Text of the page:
Can a Minimalist Approach Be Applied to Valve-in-Valve Transcatheter Mitral Valve Replacement?

Retrospective analysis suggests so, and offers support for surgical valve fracture/modification too


The “minimalist approach” to anesthesia and imaging guidance used in many transcatheter aortic valve replacement (TAVR) cases appears to be feasible and safe for use in valve-in-valve (ViV) transcatheter mitral valve replacement (TMVR) as well. So concludes a research letter from a Cleveland Clinic team published in JACC: Cardiovascular Interventions (2022;15[12]:1288-1290).


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“Most operators currently perform valve-in-valve transcatheter mitral valve replacement with patients under general anesthesia using transesophageal echocardiography (TEE) for guidance,” says corresponding author Amar Krishnaswamy, MD, Section Head of Invasive and Interventional Cardiology at Cleveland Clinic. “We believe a minimalist approach to anesthesia can be applied in this procedure, and we have begun doing so in almost all patients for a few years now. We reviewed our experience to date to assess the effects of this strategy on patient outcomes.”

Specifics of the approach

The minimalist approach involves use of either conscious sedation or monitored anesthesia care (MAC) in lieu of general anesthesia, with intracardiac echocardiography used in lieu of TEE. “This offers the advantages of minimized anesthetic requirements with expected reductions in patient recovery time and potential risks associated with endotracheal intubation and general anesthesia,” Dr. Krishnaswamy explains.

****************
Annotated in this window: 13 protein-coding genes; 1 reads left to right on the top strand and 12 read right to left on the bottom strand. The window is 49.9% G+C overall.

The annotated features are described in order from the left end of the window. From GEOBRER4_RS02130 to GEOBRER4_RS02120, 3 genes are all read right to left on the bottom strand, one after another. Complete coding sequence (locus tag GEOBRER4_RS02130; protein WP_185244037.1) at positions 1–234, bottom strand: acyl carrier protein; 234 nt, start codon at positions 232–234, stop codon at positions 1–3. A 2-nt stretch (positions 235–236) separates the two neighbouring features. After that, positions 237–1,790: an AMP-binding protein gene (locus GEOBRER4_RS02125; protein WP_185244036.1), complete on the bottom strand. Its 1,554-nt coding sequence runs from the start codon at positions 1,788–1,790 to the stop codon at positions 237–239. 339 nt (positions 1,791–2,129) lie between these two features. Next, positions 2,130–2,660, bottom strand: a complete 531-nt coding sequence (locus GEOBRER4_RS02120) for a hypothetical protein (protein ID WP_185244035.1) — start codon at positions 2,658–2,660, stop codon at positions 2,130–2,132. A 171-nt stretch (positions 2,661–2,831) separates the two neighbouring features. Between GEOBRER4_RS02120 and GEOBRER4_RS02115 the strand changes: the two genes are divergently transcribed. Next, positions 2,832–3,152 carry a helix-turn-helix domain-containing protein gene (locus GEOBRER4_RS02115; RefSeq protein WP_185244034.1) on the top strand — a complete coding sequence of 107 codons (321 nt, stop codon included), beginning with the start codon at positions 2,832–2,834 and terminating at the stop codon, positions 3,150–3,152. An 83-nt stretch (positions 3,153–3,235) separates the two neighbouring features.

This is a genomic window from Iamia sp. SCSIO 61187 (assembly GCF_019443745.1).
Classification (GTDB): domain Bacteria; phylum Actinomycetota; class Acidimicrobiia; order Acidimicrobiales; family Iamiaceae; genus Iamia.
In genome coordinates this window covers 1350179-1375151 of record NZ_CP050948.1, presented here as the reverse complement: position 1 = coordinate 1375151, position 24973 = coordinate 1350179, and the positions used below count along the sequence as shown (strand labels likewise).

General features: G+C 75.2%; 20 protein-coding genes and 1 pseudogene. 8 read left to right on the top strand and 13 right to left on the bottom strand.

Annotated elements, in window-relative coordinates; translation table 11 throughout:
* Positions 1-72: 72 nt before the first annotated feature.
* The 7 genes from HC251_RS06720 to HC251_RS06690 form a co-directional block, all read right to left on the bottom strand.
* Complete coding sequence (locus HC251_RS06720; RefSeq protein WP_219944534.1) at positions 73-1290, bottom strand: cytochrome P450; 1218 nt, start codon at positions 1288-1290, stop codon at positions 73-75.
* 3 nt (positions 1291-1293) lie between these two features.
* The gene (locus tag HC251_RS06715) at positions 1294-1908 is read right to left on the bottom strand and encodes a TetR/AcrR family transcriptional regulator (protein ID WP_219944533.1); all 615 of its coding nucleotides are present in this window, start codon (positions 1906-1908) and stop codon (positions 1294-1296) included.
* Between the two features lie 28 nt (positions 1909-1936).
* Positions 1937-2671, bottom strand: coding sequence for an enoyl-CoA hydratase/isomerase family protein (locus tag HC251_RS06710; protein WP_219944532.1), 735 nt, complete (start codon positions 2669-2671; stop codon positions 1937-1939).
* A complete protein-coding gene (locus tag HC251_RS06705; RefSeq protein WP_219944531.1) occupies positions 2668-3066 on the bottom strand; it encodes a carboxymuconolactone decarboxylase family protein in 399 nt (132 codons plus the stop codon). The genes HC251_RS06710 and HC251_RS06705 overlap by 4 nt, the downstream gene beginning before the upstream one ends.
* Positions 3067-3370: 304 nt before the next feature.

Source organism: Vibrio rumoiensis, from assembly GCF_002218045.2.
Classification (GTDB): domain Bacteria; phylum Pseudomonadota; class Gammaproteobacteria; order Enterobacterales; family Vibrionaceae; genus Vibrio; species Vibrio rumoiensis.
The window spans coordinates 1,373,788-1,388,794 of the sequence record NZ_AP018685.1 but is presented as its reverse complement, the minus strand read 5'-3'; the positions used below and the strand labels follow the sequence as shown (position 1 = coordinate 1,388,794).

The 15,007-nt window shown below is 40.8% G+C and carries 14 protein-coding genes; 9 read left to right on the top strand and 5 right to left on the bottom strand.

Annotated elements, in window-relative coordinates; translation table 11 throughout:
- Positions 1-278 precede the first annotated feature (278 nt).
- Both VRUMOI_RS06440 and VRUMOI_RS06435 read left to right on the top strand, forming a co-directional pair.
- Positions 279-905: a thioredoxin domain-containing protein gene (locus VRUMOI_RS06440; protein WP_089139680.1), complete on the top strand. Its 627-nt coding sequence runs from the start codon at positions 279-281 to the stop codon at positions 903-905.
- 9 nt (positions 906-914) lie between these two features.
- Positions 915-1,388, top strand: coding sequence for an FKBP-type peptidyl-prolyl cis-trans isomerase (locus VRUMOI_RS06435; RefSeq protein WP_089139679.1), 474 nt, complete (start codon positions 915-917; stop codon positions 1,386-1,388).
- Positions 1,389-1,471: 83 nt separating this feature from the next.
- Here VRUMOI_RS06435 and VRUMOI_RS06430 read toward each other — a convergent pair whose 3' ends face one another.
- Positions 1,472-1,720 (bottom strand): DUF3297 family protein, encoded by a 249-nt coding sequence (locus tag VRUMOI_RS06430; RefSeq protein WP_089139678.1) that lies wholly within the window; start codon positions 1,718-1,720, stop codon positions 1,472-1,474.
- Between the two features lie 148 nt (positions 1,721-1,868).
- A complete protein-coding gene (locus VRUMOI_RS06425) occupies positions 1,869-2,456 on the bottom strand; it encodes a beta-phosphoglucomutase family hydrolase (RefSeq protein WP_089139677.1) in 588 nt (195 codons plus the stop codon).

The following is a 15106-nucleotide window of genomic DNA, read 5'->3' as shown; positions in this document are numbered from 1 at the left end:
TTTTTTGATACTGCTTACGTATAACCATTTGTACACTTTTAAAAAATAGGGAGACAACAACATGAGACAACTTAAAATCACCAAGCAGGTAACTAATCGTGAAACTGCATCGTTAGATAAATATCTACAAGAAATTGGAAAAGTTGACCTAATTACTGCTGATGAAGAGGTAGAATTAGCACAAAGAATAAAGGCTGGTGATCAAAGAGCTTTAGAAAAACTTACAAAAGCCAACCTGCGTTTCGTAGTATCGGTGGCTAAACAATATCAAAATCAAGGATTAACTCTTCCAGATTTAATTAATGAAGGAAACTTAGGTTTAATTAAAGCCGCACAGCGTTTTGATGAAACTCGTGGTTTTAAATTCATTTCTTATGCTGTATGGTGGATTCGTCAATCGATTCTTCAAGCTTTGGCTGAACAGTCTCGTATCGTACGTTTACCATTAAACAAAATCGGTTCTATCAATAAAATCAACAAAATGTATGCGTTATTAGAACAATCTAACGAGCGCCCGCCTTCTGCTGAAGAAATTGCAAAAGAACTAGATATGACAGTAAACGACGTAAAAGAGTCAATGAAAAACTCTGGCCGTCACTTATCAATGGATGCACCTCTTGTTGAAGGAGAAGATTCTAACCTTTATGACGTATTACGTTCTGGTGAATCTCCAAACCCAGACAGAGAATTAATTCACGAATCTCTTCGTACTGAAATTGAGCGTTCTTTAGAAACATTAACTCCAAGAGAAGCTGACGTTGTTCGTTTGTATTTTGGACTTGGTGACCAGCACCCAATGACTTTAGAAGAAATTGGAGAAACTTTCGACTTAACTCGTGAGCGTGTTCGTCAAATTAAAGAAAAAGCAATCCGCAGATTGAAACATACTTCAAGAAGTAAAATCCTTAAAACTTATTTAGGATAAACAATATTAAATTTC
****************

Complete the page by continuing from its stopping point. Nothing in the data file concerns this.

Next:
Analysis in brief

The researchers identified all patients (N = 56; mean age, 75 years) who underwent transfemoral-approach ViV TMVR at Cleveland Clinic from January 2012 through December 2020. Initial cases were all performed using general anesthesia, but after the group’s first three years of experience (2012-2014), operators could elect to perform the procedure with patients under either conscious sedation or MAC. Across all cases, transseptal puncture was guided either by intracardiac echo for patients receiving MAC/conscious sedation or by TEE for patients receiving general anesthesia.

Of the study’s 56 patients, 14 received general anesthesia and 42 received MAC or conscious sedation. There were no significant baseline differences between the two groups. Valve placement was successful in all cases, with no instances of paravalvular regurgitation and no mortalities at 30 days. Other 30-day clinical outcomes and longer-term outcomes were statistically comparable between the two groups, with one exception: mean hospital length of stay (LOS) was 50% shorter in the MAC/conscious sedation group (3 ± 3.4 days) than in the general anesthesia group (6 ± 6.2 days).

Putting the findings in context

The researchers note that LOS declined steadily throughout the study period and was likely due in part to implementation of protocols to avoid postprocedure ICU care and facilitate earlier ambulation, “but the lack of general anesthesia/endotracheal tube is likely also a factor,” they write.